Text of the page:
The Tudors and the English Reformation
The Tudor dynasty, which ruled between 1485 and 1603, transformed England and monarchs such as Henry VIII and Elizabeth I are larger-than-life figures who are instantly recognizable. But where did the Tudors come from and why were they so successful?
This is where our course will begin as we examine the life and career of Henry Tudor and his remarkable mother, Lady Margaret Beaufort, against the background of the bloody civil wars between the houses of York and Lancaster, known as the Wars of the Roses. This resulted in Henry's victory over Richard III at the battle of Bosworth in 1485 and, as Henry VII, his subsequent attempts to establish and consolidate the new dynasty.
From there the course will be primarily concerned with the English Reformation, launched by Henry VIII in the 1520s as he attempted to annul his marriage to Katherine of Aragon. From being the ardent supporter of Catholic orthodoxy, Henry used the rhetoric of Reformation to achieve his dynastic goals, initiating in the process the upheavals of the 1530s - the dissolution of the monasteries and the break with Rome etc. By the mid-1530s Henry had declared himself 'Supreme Head on Earth of the Church of England' and we will consider the tortuous politics of his later reign as religious conservatives and radicals vied for his favour.
With Henry's death in 1547 his nine year old son, Edward, came to the throne and his short reign of six years witnessed the transformation of English religion in a radically Protestant direction, with two new Prayer Books issued in 1549 and 1552.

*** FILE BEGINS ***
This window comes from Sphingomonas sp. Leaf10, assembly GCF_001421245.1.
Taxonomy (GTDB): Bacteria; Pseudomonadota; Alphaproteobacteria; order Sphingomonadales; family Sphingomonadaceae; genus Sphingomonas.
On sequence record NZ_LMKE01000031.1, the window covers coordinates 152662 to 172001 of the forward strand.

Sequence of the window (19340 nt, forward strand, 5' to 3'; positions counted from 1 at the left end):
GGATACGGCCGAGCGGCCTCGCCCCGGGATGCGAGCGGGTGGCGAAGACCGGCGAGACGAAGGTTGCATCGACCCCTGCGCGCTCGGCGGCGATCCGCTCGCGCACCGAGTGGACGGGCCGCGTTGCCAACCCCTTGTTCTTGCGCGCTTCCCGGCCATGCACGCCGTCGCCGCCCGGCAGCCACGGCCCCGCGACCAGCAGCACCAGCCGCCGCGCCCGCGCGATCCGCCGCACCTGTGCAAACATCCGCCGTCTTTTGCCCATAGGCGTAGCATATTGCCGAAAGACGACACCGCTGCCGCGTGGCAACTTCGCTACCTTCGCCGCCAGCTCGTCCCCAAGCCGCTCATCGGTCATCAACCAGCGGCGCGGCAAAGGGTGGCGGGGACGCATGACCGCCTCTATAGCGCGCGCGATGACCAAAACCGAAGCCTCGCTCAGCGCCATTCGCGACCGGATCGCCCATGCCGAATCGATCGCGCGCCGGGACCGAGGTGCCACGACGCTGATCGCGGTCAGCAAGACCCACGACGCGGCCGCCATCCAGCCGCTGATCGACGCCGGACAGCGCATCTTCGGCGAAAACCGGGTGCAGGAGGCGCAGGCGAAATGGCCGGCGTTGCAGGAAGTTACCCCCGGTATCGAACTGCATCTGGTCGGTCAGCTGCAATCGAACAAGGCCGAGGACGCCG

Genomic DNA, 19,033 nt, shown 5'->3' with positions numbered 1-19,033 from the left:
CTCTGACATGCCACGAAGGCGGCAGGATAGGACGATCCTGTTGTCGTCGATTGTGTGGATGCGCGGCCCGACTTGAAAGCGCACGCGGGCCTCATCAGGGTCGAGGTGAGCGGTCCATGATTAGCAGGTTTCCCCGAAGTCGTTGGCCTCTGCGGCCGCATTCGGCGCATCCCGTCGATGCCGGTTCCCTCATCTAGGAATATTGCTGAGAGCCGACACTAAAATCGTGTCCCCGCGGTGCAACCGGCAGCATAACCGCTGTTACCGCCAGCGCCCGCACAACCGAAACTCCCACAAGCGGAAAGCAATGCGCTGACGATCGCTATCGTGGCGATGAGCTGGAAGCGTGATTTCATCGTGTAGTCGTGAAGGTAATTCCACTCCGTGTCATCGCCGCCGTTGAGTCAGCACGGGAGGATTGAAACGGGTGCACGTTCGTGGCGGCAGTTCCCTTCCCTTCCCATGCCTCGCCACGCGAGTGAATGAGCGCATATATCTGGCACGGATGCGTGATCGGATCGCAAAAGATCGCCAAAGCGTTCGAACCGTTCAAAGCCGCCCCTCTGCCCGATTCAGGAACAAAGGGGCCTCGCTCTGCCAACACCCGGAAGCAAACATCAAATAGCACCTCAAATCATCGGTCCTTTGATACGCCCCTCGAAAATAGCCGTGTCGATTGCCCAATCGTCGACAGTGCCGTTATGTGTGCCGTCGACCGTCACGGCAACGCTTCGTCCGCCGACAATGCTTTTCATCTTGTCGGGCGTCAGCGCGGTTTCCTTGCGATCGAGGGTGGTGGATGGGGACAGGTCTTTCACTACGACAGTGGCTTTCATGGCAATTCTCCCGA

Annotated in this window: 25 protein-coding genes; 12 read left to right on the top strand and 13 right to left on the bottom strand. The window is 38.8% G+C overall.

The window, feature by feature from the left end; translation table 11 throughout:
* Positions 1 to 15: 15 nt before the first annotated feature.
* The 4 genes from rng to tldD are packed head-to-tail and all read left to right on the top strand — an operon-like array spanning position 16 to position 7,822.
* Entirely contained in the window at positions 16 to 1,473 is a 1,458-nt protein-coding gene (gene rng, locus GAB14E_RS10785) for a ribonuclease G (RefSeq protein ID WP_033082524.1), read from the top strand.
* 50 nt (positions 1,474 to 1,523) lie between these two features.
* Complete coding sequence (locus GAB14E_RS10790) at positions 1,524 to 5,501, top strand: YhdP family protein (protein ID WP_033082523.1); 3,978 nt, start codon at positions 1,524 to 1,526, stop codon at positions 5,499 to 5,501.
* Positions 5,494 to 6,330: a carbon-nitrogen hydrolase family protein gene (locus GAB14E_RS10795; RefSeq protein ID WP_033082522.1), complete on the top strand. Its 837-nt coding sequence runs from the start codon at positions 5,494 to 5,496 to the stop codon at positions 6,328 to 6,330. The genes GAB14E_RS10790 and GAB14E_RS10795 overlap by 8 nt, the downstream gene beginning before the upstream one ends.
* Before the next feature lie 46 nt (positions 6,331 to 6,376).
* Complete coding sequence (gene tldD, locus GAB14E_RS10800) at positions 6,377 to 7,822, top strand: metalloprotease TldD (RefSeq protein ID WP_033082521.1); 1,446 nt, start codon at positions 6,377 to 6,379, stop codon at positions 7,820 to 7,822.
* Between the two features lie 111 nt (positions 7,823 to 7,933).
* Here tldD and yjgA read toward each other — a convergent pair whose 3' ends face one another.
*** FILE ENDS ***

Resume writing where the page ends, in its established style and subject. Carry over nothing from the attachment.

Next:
Edward's untimely death in 1553 brought his half-sister, Mary, to the throne, after a disastrous attempt by John Dudley, Duke of Northumberland to replace her with his Protestant daughter-in-law, Lady Jane Grey. Mary, a devout Catholic, immediately threw into reverse the religious policies of her predecessors and attempted to restore the Roman Catholic faith in England. Probably the most well-known and significant of her policies was the violent persecution of English Protestants which led to the burning of over 200 of them.
In her turn, Mary was succeeded in 1558 by her half-sister, Elizabeth and it was during Elizabeth's long and eventful reign that England emerged as the leading Protestant power in Europe. We will look at Elizabeth's often troubled and dangerous youth, the 'alteration of religion' she initiated when she came to the throne, the opposition her government experienced from both Roman Catholics and Puritans and, of course, the threat from resurgent Catholicism on the Continent and, in particular, Catholic Spain.
Over the weekend we will wend our way through these varied changes and upheavals whilst at the same time introducing some of the figures who served the various Tudor monarchs, such as Wolsey, Cromwell, Cranmer, Cecil, Drake, Frobisher and Raleigh. We will also consider some of the victims of the various regimes, such as Thomas More and John Fisher, the Protestants burnt under Mary and the Catholic mission priests who faced torture and execution if caught. The period is one in which the 'fires of faith' burnt brightly and during which Protestant England was created and established.
Dr Andrew Lacey